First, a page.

A journey from teaching to preaching
Father Dallas St. Peter admits it: He is a perpetual student.
The pastor of St. Mark Church in Burlington likes to learn about his Catholic faith, technology, how to fix things and yes, how to improve his golf game.
“I’m always open to learning and seeing things [like his understanding of God and his life as a priest] change for the good because of it,” said the former teacher at St. Francis Xavier School in Winooski and Rice Memorial High School in South Burlington. “I realize I always have something to learn, and I’m learning as I teach and am open to that learning.”
For Father St. Peter, teaching and learning go hand in hand with his vocation to the priesthood.
Born in Burlington, the third of the five children of Ralph and Carol St. Peter, he was raised in St. Albans, a member of Holy Angels Parish. He graduated from Bellows Free Academy St. Albans in 1989 then earned a bachelor’s degree in math in 1993 from the University of Vermont.
He first worked as a teacher’s assistant then took a job as an actuary before finding himself drawn back to education; he taught religion and history or fourth grade over three years at St. Francis Xavier School.
“The priesthood had been kind of swinging in my mind from high school,” he said, but he only told a few people close to him. Others asked him if he had ever considered such a vocation, and that “kept the idea fresh” in his mind.
He used to attend morning Mass at Cathedral of the Immaculate Conception in Burlington before heading off to St. Francis Xavier to teach, so he brought up the topic of a vocation with then-pastor Msgr. Thomas Ball.
Two other priests — Msgr. Michael DeForge and Msgr. Richard Lavalley — helped him make the decision to go back to teaching and also to enter the seminary after discerning a career and possible marriage.
“I had found a career — teaching — and had a good, serious relationship with a woman, but still this decision about the priesthood, this invitation was very present,” he said.
Though he had been “doing what I wanted to do,” he came to take seriously the question, “What do I really want to do, my will or God’s?”
Once he made the decision to enter the seminary, he was all in. “The only way I’d have left was if I was asked to leave,” he said. “I felt that this was what God wants me to do.”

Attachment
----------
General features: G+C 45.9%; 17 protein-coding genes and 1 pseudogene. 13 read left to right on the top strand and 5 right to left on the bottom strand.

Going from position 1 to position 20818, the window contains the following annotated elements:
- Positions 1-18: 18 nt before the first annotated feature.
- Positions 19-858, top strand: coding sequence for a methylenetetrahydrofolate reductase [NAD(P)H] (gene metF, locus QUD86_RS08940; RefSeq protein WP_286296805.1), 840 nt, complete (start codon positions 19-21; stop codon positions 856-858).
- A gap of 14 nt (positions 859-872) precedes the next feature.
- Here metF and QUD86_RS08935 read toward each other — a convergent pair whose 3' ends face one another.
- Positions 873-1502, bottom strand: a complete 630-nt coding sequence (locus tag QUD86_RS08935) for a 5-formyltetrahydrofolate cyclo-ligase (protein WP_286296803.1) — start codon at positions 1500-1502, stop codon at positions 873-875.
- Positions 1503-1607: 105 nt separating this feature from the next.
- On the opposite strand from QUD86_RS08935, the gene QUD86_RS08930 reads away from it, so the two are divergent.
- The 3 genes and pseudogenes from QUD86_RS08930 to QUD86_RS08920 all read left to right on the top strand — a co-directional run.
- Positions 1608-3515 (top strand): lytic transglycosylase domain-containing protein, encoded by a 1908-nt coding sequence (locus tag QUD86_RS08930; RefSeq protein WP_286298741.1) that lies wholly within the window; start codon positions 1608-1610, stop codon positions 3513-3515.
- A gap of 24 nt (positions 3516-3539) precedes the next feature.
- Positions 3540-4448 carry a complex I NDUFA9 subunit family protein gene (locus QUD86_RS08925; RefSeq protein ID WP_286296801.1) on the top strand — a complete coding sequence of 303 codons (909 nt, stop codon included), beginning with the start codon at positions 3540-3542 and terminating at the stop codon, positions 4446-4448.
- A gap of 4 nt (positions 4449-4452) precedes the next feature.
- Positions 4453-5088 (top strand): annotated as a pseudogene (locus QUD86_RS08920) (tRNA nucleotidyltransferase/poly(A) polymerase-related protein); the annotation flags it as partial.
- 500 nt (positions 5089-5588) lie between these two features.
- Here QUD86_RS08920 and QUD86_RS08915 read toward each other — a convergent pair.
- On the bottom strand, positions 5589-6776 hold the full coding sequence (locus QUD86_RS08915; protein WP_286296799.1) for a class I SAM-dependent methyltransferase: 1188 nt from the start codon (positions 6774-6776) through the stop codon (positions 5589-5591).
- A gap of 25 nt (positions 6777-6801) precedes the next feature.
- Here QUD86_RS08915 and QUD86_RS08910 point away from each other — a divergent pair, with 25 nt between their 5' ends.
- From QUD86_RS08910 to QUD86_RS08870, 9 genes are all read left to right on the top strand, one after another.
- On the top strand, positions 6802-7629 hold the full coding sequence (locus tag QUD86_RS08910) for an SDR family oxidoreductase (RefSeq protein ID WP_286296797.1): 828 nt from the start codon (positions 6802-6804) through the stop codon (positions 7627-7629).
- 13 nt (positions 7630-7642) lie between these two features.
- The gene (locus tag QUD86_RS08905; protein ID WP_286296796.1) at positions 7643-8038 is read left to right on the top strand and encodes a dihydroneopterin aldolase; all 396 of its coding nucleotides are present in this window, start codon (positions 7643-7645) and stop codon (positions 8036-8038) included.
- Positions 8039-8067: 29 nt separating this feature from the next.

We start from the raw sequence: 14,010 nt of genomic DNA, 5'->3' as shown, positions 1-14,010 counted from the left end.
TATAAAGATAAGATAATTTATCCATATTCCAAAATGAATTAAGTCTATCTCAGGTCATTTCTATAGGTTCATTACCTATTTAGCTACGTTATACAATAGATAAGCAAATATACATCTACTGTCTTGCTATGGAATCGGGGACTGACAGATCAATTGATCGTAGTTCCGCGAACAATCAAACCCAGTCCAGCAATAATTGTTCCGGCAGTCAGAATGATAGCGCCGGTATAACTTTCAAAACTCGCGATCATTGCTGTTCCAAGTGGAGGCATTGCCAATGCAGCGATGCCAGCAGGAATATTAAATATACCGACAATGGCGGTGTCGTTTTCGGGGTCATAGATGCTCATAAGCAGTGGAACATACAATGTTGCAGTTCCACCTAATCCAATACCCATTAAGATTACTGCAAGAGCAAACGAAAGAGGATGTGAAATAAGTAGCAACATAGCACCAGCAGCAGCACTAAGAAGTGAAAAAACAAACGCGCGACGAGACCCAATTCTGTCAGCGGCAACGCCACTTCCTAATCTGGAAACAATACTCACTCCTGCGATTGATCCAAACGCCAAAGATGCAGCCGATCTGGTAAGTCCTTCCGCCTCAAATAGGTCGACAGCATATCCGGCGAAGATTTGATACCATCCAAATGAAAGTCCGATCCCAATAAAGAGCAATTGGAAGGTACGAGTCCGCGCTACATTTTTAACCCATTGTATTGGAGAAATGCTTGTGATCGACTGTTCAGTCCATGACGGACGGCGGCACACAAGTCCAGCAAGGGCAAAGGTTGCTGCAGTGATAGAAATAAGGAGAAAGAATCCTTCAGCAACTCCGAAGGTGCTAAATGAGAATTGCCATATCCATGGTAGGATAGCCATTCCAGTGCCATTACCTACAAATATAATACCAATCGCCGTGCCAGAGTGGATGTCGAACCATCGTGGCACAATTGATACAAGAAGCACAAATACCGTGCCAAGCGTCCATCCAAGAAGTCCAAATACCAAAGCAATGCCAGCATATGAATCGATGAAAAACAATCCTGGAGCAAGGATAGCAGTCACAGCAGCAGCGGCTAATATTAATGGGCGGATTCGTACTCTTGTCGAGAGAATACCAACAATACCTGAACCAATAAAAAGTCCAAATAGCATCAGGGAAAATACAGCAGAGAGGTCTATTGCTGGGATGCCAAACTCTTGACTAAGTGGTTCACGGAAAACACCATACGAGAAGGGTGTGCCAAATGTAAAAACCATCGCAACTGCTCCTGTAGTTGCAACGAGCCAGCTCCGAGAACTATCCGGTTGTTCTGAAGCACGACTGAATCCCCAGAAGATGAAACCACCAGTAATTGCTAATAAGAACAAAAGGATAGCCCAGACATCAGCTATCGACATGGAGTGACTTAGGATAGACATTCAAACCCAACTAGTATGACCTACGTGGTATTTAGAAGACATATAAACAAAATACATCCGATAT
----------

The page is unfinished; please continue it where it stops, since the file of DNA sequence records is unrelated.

He spent six years at Mount St. Mary Seminary in Emmitsburg, Maryland, where he earned a master of divinity degree and a master of arts in moral theology. He was ordained a priest of the Diocese of Burlington in 2007.
Father St. Peter first served as parochial vicar of Mater Dei Parish in Newport, Derby Line and West Charleston; then he was assigned to St. Joseph’s in Burlington while teaching full- or part-time at Rice. Five years ago he was assigned to be the administrator of St. Mark Parish and is now pastor.
Education is important not just because of the material learned, he said, but because of the lessons learned about such things as good study habits, discipline, patience, working with others, being a good citizen and problem solving.
The greatest skills he learned in his math studies was problem solving and how to look at challenges from different angles. “That’s a very helpful skill in life in general, but especially for teaching” he said.
Though his “priestly heart” comes first, one of his primary priestly ministries is teaching. He enjoys classroom teaching in the St. Mark’s Family Faith Formation program, and he enjoys learning as he teaches. “Whenever you’re teaching, you get a greater knowledge of the material as you teach it, and you learn at a greater depth than you did as a student,” he said.
“Being a perpetual student makes you a better teacher,” the priest said.
—Originally published in the Fall 2020 issue of Vermont Catholic magazine.